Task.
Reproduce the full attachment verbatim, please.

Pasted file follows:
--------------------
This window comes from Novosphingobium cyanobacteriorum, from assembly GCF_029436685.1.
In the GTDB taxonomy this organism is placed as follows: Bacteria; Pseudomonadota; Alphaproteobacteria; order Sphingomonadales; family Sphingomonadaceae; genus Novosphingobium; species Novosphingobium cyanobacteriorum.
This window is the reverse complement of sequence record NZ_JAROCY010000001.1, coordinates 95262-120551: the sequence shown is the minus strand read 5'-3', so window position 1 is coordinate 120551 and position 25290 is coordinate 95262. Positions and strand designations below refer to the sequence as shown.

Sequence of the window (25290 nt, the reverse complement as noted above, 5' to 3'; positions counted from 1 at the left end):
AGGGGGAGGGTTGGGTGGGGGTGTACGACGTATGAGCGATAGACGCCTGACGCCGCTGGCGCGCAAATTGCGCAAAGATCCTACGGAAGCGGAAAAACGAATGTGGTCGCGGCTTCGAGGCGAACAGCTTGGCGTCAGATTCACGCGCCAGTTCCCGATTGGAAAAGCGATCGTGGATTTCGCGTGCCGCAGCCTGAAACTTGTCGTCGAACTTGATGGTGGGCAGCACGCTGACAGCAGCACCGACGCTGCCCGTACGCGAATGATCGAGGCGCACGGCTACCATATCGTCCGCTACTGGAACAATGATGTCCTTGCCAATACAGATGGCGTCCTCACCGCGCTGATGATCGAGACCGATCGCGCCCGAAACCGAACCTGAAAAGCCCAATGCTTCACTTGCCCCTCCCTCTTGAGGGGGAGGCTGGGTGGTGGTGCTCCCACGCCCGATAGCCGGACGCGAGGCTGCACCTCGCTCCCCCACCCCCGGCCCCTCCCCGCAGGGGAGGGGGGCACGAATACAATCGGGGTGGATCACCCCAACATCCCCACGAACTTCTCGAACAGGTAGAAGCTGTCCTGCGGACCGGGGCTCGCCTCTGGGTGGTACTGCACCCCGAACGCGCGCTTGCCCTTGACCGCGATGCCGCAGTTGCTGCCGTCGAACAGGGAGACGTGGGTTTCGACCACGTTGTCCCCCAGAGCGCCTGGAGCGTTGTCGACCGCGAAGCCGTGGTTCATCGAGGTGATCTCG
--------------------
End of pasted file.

This window comes from Novosphingobium cyanobacteriorum, from assembly GCF_029436685.1.
In the GTDB taxonomy this organism is placed as follows: Bacteria; Pseudomonadota; Alphaproteobacteria; order Sphingomonadales; family Sphingomonadaceae; genus Novosphingobium; species Novosphingobium cyanobacteriorum.
This window is the reverse complement of sequence record NZ_JAROCY010000001.1, coordinates 95262-120551: the sequence shown is the minus strand read 5'-3', so window position 1 is coordinate 120551 and position 25290 is coordinate 95262. Positions and strand designations below refer to the sequence as shown.

Sequence of the window (25290 nt, the reverse complement as noted above, 5' to 3'; positions counted from 1 at the left end):
AGGGGGAGGGTTGGGTGGGGGTGTACGACGTATGAGCGATAGACGCCTGACGCCGCTGGCGCGCAAATTGCGCAAAGATCCTACGGAAGCGGAAAAACGAATGTGGTCGCGGCTTCGAGGCGAACAGCTTGGCGTCAGATTCACGCGCCAGTTCCCGATTGGAAAAGCGATCGTGGATTTCGCGTGCCGCAGCCTGAAACTTGTCGTCGAACTTGATGGTGGGCAGCACGCTGACAGCAGCACCGACGCTGCCCGTACGCGAATGATCGAGGCGCACGGCTACCATATCGTCCGCTACTGGAACAATGATGTCCTTGCCAATACAGATGGCGTCCTCACCGCGCTGATGATCGAGACCGATCGCGCCCGAAACCGAACCTGAAAAGCCCAATGCTTCACTTGCCCCTCCCTCTTGAGGGGGAGGCTGGGTGGTGGTGCTCCCACGCCCGATAGCCGGACGCGAGGCTGCACCTCGCTCCCCCACCCCCGGCCCCTCCCCGCAGGGGAGGGGGGCACGAATACAATCGGGGTGGATCACCCCAACATCCCCACGAACTTCTCGAACAGGTAGAAGCTGTCCTGCGGACCGGGGCTCGCCTCTGGGTGGTACTGCACCCCGAACGCGCGCTTGCCCTTGACCGCGATGCCGCAGTTGCTGCCGTCGAACAGGGAGACGTGGGTTTCGACCACGTTGTCCCCCAGAGCGCCTGGAGCGTTGTCGACCGCGAAGCCGTGGTTCATCGAGGTGATCTCG